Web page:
Either way, modern Africa can support our dreams. In the hunting countries, where the great beasts are receiving adequate protection, elephant, though slow breeders, are increasing at a natural rate of about four percent per year. Ultimately this means elephant hunting is a growth industry in modern Africa. There will be more permits and more opportunities in years to come. And while an elephant safari will always be most costly than a plains game safari, prices have remained stable and in some cases have dropped. Zimbabwe, for instance, has a high agrarian human population and clear overpopulation of elephants in some areas. Permits for “tuskless” elephants and safaris for non-exportable “problem animal control” (PAC) elephants are common, and are generally less costly than, say, a buffalo hunt.
Unlike many hunts around the world, the hunt for a non-trophy elephant is at least the same in adventure and excitement as the hunt for a trophy bull. Elephant hunting is a tracking hunt, the chance to watch the great African trackers work their almost mystical craft. As a safari it takes you into remote Africa, a physical hunt requiring long hours of tracking as you follow the spoor from nighttime feeding to midday resting areas, usually in the thickest cover. And then comes the real excitement, as you close with the herd and try to sort out the correct elephant.
How little cover is required to hide an elephant weighing four to seven tons continues to amaze me. In the final moments of a stalk it really doesn’t matter whether you’re looking for the best bull you can find, or a tuskless cow. Either way you must often close to a matter of feet, in the one instance to get a clear look at the tusks; in the other, to be absolutely certain the old tuskless cow you think you saw is truly tuskless on both sides-and without calf. I would even say that the latter situation is far more dangerous! But this is the real thrill of elephant hunting, getting so close you can almost touch the corrugated hide, knowing that one stray puff of breeze or the snap of one twig underfoot will send the entire gray avalanche one way or another. If you aren’t afraid in these moments then there is something seriously wrong with you!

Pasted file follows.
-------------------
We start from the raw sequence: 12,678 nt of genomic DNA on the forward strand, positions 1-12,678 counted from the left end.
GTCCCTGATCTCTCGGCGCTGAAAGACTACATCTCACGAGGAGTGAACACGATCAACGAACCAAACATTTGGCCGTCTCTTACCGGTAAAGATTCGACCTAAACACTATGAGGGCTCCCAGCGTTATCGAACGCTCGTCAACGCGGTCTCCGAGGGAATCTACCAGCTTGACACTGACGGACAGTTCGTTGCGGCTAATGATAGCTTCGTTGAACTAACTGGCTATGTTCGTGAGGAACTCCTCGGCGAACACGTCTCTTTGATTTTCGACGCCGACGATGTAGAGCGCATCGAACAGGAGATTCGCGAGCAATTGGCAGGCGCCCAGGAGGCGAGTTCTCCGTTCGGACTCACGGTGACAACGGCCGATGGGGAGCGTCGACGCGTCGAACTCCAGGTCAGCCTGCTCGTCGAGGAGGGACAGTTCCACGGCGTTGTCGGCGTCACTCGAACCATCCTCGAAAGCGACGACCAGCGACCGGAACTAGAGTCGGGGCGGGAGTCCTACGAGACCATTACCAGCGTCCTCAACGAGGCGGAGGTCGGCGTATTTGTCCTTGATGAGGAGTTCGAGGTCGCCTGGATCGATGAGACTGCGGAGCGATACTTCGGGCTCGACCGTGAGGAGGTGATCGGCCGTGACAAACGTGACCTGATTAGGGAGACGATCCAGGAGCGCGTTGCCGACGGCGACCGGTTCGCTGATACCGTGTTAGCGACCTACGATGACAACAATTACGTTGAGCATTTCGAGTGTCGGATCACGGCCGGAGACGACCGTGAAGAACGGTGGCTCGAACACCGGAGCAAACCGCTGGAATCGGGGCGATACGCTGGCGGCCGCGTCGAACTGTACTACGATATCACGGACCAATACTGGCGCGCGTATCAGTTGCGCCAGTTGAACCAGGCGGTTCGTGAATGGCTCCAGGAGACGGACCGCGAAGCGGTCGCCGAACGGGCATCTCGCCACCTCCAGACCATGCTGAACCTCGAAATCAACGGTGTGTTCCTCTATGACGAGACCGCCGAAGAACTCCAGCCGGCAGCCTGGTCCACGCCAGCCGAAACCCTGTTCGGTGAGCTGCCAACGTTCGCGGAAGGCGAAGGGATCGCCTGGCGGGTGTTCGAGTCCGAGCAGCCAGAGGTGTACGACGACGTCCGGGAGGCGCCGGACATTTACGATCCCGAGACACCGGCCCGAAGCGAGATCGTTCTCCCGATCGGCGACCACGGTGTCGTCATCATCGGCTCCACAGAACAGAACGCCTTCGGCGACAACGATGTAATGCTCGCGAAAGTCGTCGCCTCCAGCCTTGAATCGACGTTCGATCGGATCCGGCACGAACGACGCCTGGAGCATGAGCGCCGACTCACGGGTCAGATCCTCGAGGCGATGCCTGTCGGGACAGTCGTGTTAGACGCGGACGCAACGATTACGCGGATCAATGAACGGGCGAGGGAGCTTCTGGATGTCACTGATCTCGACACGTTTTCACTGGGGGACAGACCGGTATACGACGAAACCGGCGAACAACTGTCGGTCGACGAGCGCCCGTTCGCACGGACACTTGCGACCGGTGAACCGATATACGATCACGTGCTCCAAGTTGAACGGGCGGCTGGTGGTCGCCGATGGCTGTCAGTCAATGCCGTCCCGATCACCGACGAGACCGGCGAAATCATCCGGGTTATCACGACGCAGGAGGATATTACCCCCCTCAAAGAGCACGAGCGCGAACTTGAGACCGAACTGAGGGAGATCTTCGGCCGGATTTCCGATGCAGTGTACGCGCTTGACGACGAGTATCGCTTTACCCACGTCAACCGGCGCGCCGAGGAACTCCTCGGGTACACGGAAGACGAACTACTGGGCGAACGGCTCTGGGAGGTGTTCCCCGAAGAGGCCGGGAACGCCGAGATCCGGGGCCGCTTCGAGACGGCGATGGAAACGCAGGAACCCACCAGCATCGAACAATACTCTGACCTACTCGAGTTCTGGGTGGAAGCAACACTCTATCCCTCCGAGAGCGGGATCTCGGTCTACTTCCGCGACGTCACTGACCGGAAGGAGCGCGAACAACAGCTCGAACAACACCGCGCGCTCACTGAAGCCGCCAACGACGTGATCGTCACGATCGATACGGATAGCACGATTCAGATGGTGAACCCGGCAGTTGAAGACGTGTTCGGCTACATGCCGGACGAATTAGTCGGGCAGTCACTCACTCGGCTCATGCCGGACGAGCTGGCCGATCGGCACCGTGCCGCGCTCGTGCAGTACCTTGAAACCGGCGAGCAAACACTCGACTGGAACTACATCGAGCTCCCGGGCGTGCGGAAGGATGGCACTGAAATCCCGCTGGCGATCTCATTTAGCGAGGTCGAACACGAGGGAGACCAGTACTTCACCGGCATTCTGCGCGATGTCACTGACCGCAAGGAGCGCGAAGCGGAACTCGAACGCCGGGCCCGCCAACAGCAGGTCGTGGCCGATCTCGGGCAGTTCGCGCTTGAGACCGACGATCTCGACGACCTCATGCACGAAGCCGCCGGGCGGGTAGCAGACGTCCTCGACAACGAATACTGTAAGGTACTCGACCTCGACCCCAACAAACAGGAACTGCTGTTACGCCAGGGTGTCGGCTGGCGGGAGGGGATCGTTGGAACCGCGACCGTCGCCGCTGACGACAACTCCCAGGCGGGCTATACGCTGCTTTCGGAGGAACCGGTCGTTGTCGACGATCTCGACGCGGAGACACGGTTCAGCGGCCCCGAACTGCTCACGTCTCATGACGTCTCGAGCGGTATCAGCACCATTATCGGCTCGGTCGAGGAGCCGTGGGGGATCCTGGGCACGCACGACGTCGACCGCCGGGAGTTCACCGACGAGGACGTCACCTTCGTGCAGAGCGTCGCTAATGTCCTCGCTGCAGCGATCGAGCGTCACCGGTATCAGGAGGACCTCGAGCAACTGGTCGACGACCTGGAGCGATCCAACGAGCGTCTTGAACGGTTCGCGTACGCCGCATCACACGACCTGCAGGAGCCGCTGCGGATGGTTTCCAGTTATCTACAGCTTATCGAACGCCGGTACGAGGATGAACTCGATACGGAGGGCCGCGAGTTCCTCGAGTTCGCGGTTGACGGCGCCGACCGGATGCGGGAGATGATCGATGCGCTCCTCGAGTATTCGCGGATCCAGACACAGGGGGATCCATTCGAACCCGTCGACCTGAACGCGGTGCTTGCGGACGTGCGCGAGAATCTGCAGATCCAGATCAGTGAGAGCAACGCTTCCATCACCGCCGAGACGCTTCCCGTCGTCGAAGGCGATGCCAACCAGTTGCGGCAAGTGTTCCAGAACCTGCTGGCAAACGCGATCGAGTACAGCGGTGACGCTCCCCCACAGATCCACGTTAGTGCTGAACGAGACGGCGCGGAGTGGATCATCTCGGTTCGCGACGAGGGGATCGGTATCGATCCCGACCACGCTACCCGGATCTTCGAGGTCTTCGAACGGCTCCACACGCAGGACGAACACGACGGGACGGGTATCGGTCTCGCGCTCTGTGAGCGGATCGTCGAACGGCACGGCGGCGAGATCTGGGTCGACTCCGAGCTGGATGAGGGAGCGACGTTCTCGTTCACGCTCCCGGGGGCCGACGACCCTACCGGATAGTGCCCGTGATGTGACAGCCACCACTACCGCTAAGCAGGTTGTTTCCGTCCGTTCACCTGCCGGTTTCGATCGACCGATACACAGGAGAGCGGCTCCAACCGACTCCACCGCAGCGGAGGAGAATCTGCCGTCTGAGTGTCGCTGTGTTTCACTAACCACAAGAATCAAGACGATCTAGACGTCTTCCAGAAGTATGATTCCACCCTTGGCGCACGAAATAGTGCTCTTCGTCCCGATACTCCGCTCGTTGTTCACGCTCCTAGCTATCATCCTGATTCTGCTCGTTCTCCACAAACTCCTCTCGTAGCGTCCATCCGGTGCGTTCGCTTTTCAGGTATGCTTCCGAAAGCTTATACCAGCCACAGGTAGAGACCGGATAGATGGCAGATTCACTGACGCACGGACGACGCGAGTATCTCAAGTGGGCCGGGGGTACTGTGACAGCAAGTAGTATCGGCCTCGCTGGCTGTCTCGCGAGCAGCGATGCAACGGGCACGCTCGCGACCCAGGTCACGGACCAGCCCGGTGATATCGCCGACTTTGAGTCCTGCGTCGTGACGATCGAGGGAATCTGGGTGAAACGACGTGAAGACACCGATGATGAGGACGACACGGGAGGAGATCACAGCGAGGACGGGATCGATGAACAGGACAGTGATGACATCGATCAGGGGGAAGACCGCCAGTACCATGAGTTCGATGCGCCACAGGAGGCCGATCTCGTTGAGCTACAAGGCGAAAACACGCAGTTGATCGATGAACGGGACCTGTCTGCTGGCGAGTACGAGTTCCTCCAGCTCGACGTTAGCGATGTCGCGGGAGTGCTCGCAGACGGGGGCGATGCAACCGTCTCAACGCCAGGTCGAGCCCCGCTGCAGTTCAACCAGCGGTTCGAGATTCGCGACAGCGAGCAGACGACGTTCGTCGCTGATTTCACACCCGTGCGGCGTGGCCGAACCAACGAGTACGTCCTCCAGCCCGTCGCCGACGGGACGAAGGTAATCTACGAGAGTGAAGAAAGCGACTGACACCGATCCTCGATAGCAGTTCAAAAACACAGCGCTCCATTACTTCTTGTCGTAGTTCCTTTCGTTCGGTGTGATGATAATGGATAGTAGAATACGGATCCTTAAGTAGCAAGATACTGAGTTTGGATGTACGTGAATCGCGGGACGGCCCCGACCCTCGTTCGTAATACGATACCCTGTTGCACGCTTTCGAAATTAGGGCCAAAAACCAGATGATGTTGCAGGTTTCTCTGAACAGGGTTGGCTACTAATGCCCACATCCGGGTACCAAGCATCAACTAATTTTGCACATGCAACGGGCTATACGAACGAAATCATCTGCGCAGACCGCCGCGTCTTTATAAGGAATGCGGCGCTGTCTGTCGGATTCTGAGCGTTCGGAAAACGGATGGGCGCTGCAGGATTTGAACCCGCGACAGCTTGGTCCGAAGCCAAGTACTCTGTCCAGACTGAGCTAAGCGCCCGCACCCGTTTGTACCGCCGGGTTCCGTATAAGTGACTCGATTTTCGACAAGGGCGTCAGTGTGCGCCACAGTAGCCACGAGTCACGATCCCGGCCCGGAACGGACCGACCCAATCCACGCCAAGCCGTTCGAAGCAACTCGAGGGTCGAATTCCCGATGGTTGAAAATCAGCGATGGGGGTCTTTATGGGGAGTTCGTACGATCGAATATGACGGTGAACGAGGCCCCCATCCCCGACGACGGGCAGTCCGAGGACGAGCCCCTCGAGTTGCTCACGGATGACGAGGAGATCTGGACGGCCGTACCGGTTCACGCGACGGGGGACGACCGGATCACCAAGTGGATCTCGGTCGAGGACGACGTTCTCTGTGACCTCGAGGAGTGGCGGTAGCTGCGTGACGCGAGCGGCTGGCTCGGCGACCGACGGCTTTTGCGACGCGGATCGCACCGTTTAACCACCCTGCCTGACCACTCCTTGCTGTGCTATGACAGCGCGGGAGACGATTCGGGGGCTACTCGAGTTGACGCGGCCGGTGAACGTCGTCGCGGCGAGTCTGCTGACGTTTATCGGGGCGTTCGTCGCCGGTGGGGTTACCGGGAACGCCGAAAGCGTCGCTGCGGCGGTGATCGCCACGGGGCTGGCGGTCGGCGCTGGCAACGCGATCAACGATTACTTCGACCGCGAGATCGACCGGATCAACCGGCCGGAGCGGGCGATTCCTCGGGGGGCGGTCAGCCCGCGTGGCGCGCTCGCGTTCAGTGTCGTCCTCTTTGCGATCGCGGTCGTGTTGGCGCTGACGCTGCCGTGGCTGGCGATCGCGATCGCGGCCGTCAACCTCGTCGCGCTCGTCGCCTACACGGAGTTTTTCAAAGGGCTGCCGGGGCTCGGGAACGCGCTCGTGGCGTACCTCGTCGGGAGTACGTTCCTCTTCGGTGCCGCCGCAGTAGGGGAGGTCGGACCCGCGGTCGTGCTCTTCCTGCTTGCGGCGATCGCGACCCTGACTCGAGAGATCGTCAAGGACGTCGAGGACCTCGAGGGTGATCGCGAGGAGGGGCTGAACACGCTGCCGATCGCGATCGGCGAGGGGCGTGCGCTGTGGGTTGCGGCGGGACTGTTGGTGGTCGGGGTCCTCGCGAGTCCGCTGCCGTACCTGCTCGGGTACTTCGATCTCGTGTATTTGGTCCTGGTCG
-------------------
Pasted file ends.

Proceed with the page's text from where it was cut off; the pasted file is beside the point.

The actual shot isn’t particularly difficult, and in some ways is the anticlimax of an elephant hunt-but it isn’t as easy as it sounds. It will be close. A very long shot is 40 yards. Average is probably 20 to 25-and many shots must be taken at 15 yards or half that because you must be that close before a decision is possible. At very close range picking the proper shoulder shot in that wall of gray, only partially seen through brush and leaves, isn’t easy. The brain shot is difficult at all ranges, with shot placement varying widely with head attitude and angle. But it’s no different than any other hunting situation: Shot placement is critical. Perhaps it’s the most critical of all, because, as Karamoja Bell wrote nearly a century ago, it is impossible to shock an elephant. You can only kill him by the passage of a solid, non-expanding bullet through brain, spine, or chest cavity.
If you don’t feel some sadness when you approach the carcass of such a magnificent animal, then there is also something wrong with you. But you have participated in a ritual that is essential to the survival of the African elephant. The meat will be fully utilized. In inhabited areas an entire village will converge on your elephant, rejoicing as they reduce its vast bulk to a damp spot on the earth. In remote areas you and your party will do this work yourselves, and it will take a long time. When the job is completed you will have the smooth tusks or perhaps some of the skin or feet as your mementos, but what you will mostly carry home are memories you will cherish for the rest of your life.